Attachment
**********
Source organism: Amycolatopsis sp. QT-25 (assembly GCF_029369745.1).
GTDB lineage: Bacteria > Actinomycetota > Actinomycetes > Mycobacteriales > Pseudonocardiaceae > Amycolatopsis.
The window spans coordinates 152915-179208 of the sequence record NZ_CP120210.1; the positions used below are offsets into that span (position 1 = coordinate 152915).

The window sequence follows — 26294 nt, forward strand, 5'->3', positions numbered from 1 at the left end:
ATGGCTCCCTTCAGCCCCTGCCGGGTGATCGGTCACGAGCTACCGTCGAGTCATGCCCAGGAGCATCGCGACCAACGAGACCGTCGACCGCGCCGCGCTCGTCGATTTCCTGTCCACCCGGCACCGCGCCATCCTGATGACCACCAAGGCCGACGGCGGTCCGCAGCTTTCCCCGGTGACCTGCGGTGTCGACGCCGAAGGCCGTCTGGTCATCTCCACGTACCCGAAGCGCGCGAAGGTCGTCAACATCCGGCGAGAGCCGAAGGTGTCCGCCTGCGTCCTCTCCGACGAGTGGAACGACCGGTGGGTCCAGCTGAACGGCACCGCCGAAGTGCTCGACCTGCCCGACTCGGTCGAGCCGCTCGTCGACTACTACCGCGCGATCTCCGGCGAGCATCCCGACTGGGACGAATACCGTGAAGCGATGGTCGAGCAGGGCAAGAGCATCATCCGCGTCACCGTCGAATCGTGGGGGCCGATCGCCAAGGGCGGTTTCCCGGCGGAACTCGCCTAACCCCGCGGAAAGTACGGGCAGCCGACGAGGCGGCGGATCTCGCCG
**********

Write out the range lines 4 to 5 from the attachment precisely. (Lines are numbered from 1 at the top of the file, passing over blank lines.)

The window sequence follows — 26294 nt, forward strand, 5'->3', positions numbered from 1 at the left end:
ATGGCTCCCTTCAGCCCCTGCCGGGTGATCGGTCACGAGCTACCGTCGAGTCATGCCCAGGAGCATCGCGACCAACGAGACCGTCGACCGCGCCGCGCTCGTCGATTTCCTGTCCACCCGGCACCGCGCCATCCTGATGACCACCAAGGCCGACGGCGGTCCGCAGCTTTCCCCGGTGACCTGCGGTGTCGACGCCGAAGGCCGTCTGGTCATCTCCACGTACCCGAAGCGCGCGAAGGTCGTCAACATCCGGCGAGAGCCGAAGGTGTCCGCCTGCGTCCTCTCCGACGAGTGGAACGACCGGTGGGTCCAGCTGAACGGCACCGCCGAAGTGCTCGACCTGCCCGACTCGGTCGAGCCGCTCGTCGACTACTACCGCGCGATCTCCGGCGAGCATCCCGACTGGGACGAATACCGTGAAGCGATGGTCGAGCAGGGCAAGAGCATCATCCGCGTCACCGTCGAATCGTGGGGGCCGATCGCCAAGGGCGGTTTCCCGGCGGAACTCGCCTAACCCCGCGGAAAGTACGGGCAGCCGACGAGGCGGCGGATCTCGCCG